San Diego exemplifies how cities grapple with stormwater legislation

August 2008 » Columns
Gone are the days when clean water always existed and rain was merely considered a savior for drought-ridden terrain. Subsequently, municipalities throughout the country have been forced to take notice. There is no denying that stormwater runoff is now an issue that affects not only real estate developers, builders, and businesses, but also millions of citizens.
Daniel E. Johnson, S. Wayne Rosenbaum, Ralph Vasquez

SCS Engineers
Headquarters: Long Beach, Calif.
Number of offices: 40
Total number of employees: 93
Year firm was established: 1970
Gone are the days when clean water always existed and rain was merely considered a savior for drought-ridden terrain. Subsequently, municipalities throughout the country have been forced to take notice. There is no denying that stormwater runoff is now an issue that affects not only real estate developers, builders, and businesses, but also millions of citizens.

Municipalities across the United States can observe San Diego’s experience with stormwater legislation and learn from it. The overriding dilemma lies not in achieving cleaner water and fewer beach closures, which is the true goal. Rather, it is the challenge of balancing the economic impacts of such command and control regulatory regimes with their benefits.

The battle over stormwater runoff’s effect on water quality has been brewing for nearly 20 years. The general premise put forward by the state of California has been that the adoption of ever more draconian stormwater requirements by the state and regional water quality control boards would improve the quality of stormwater runoff from streets, highways, mass transits facilities, schools, businesses, development projects, and homeowners. Yet, each time a new permit is approved, the boards contend that water quality is getting worse, not better.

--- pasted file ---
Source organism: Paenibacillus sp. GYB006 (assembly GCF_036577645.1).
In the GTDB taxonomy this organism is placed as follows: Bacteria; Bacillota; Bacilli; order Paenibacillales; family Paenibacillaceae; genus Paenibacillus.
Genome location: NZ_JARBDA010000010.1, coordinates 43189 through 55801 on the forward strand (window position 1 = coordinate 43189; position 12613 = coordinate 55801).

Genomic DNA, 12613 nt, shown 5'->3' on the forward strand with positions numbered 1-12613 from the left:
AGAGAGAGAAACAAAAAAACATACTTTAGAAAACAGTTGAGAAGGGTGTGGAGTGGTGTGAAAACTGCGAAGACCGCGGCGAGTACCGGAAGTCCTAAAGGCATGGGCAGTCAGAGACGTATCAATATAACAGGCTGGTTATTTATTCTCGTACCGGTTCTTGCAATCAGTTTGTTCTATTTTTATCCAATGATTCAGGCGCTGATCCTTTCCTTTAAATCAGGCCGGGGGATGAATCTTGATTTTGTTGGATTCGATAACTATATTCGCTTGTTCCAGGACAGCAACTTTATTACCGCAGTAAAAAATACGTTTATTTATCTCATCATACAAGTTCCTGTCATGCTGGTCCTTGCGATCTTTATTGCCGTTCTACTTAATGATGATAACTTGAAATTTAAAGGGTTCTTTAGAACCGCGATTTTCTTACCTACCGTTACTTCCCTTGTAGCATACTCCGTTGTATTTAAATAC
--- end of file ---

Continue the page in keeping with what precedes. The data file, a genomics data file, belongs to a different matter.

Acting on behalf of the State Water Resources Control Board, the San Diego Regional Water Quality Control Board (RWQCB) issued a new permit to San Diego County, the San Diego County Regional Airport Authority, the Unified Port of San Diego, and all cities within the county. Many of the permit’s most challenging provisions relate to development and redevelopment and came into effect in March 2008.

Although this permit still holds everyone from municipalities to private citizens liable, the greatest impact is to development and redevelopment at a time when the industry is suffering its worst economic losses since the Great Depression. The key changes to the permit that affect all development and redevelopment include advance treatment, low-impact development (LID) best management practice (BMP) requirements, and hydromodification.

General LID site design BMPs must be implemented at all development projects, including draining a portion of impervious areas into pervious areas before discharging to a municipal separate stormwater sewer system. Also, design and construction of pervious areas to receive and infiltrate or treat runoff from impervious areas is required, along with constructing a portion of walkways and low-traffic areas with pervious materials.